Saturday, November 22, 2008

NPR Tells Bambi He’s Wrong on Economic Stimulus

I had to read this NPR article twice to be sure I had it right. Obama says his economic stimulus plan will be A, B, and C. NPR quotes two guys that say – A, B, and C. are the standard remedy – but it’s not right this time.

Whoa. The thrill is gone, eh, NPR?

What is your plan, Bambi? "We'll be working out the details in the weeks ahead, but it will be a two-year nationwide effort to jump-start job creation in America and lay the foundation for a strong and growing economy," he said.

So you don’t really know. OK.

Well, what do you know? "We'll put people back to work rebuilding our crumbling roads and bridges, modernizing schools that are failing our children, and building wind farms and solar panels, fuel-efficient cars and the alternative energy technologies that can free us from our dependence on foreign oil and keep our economy competitive in the years ahead," he said.

So you are going to get Congress to approve money. State contributions, Bambi? You know – unfunded mandates? Then the roads and bridges need to identified – all union jobs, of course. Then the bidding process kicks in, which is months and months long according to law. Then the engineering needs to be done. Few more months. Then the slow work actually begins. If the first contract is awarded before 2010 rolls along, you’ll be lucky.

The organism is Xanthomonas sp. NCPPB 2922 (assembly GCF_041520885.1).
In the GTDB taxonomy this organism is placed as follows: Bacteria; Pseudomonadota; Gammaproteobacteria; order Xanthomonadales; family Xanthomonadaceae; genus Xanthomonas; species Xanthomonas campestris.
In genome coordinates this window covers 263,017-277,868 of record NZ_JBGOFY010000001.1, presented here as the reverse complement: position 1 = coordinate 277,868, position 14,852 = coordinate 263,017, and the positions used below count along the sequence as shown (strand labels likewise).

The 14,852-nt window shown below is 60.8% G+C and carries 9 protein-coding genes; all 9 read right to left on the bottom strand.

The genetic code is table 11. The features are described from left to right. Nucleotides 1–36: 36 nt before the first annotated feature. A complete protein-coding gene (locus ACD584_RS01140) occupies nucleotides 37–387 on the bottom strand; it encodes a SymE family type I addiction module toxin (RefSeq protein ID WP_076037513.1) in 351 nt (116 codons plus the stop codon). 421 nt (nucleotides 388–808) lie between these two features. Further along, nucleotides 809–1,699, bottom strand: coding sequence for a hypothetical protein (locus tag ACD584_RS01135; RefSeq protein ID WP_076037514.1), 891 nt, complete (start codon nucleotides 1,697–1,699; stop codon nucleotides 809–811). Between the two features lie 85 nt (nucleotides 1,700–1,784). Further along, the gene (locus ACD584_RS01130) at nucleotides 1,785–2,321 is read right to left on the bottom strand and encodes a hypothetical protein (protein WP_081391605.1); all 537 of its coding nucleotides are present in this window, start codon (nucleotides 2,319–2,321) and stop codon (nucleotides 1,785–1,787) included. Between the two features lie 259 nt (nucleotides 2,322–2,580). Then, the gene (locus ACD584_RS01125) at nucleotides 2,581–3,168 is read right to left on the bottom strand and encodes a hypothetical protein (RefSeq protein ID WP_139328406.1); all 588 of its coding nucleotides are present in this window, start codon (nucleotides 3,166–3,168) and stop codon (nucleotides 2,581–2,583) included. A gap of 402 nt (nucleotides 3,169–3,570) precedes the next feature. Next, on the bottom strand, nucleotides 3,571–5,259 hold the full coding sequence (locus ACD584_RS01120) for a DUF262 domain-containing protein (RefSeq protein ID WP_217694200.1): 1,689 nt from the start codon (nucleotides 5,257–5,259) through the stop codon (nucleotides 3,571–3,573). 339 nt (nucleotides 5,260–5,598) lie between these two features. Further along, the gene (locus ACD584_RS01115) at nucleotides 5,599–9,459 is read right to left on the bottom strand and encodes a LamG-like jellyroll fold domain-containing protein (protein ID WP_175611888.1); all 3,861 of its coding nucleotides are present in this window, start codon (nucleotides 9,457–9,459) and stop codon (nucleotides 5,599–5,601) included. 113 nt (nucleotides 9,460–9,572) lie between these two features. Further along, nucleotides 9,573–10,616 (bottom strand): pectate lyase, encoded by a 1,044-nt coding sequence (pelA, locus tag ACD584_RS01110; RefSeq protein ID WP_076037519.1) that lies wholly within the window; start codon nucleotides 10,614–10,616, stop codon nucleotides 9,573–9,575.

But that’s just my opinion. Someone else out there? Business and economics historian John Steele Gordon says the discussion of infrastructure investments and government programs rings familiar. / "That's the standard remedy for this illness," he said. "Now whether it's the best remedy or not is another question." / Gordon argues it isn't. He says the New Deal didn't end the Great Depression, World War II did. He says building bridges and painting schools won't provide a quick fix. / "That's all very good, but you can't start that on Jan. 21 even if Congress agreed," he said. "It's going to take a long while to plan it and decide who gets what and where and how and when."

Let’s not leave out the Great Society – it doubled inflation.

But you’re just one guy. Anyone else? Economist Lakshman Achuthan agrees that government-funded job creation alone won't solve the problem. Atchuthan is director of the Economic Cycle Research Institute and as he sees it, there are two other elements needed: extending jobless benefits, which Congress just did, and some sort of direct economic stimulus. / "Rebate checks or food stamps or payroll tax holidays or tax breaks for specific businesses — whatever," he said. "The content is less important than the timing."

I get your point, but you don’t mean that a 7-week extension of unemployment benefits will have a deep macroeconomic impact, do you? It extends the ability to pay bills to buy the economy time to recover. But point taken – do something, do it now, and don’t tell us about creating union jobs as the cure.

NPR trashes Bambi. Who’da tunk …

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